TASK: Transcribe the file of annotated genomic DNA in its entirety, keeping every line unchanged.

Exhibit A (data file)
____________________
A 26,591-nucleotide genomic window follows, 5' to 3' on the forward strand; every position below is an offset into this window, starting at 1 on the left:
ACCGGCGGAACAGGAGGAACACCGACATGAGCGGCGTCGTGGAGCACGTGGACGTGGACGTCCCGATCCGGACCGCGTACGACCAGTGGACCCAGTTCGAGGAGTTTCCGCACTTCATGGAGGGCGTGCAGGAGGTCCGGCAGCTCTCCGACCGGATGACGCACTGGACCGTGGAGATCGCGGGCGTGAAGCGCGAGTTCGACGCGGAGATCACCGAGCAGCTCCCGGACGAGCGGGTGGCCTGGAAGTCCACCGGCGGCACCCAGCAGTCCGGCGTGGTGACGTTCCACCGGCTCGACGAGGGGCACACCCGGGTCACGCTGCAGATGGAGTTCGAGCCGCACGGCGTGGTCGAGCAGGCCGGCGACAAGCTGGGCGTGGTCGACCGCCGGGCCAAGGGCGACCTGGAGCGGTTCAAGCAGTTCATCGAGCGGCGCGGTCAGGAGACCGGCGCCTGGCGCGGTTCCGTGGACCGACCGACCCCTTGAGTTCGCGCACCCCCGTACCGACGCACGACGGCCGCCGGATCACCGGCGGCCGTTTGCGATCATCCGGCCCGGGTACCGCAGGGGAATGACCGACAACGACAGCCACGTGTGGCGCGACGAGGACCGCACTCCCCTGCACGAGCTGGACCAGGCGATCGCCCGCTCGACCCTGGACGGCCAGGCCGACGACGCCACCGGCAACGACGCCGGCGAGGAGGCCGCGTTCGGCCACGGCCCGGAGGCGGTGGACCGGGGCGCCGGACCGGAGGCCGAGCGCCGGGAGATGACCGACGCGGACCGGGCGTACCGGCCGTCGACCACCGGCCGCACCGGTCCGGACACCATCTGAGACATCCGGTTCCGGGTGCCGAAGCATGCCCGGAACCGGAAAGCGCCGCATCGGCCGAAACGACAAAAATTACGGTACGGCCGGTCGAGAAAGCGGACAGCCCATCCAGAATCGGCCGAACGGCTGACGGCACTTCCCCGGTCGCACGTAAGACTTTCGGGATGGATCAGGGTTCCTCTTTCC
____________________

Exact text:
A 26,591-nucleotide genomic window follows, 5' to 3' on the forward strand; every position below is an offset into this window, starting at 1 on the left:
ACCGGCGGAACAGGAGGAACACCGACATGAGCGGCGTCGTGGAGCACGTGGACGTGGACGTCCCGATCCGGACCGCGTACGACCAGTGGACCCAGTTCGAGGAGTTTCCGCACTTCATGGAGGGCGTGCAGGAGGTCCGGCAGCTCTCCGACCGGATGACGCACTGGACCGTGGAGATCGCGGGCGTGAAGCGCGAGTTCGACGCGGAGATCACCGAGCAGCTCCCGGACGAGCGGGTGGCCTGGAAGTCCACCGGCGGCACCCAGCAGTCCGGCGTGGTGACGTTCCACCGGCTCGACGAGGGGCACACCCGGGTCACGCTGCAGATGGAGTTCGAGCCGCACGGCGTGGTCGAGCAGGCCGGCGACAAGCTGGGCGTGGTCGACCGCCGGGCCAAGGGCGACCTGGAGCGGTTCAAGCAGTTCATCGAGCGGCGCGGTCAGGAGACCGGCGCCTGGCGCGGTTCCGTGGACCGACCGACCCCTTGAGTTCGCGCACCCCCGTACCGACGCACGACGGCCGCCGGATCACCGGCGGCCGTTTGCGATCATCCGGCCCGGGTACCGCAGGGGAATGACCGACAACGACAGCCACGTGTGGCGCGACGAGGACCGCACTCCCCTGCACGAGCTGGACCAGGCGATCGCCCGCTCGACCCTGGACGGCCAGGCCGACGACGCCACCGGCAACGACGCCGGCGAGGAGGCCGCGTTCGGCCACGGCCCGGAGGCGGTGGACCGGGGCGCCGGACCGGAGGCCGAGCGCCGGGAGATGACCGACGCGGACCGGGCGTACCGGCCGTCGACCACCGGCCGCACCGGTCCGGACACCATCTGAGACATCCGGTTCCGGGTGCCGAAGCATGCCCGGAACCGGAAAGCGCCGCATCGGCCGAAACGACAAAAATTACGGTACGGCCGGTCGAGAAAGCGGACAGCCCATCCAGAATCGGCCGAACGGCTGACGGCACTTCCCCGGTCGCACGTAAGACTTTCGGGATGGATCAGGGTTCCTCTTTCC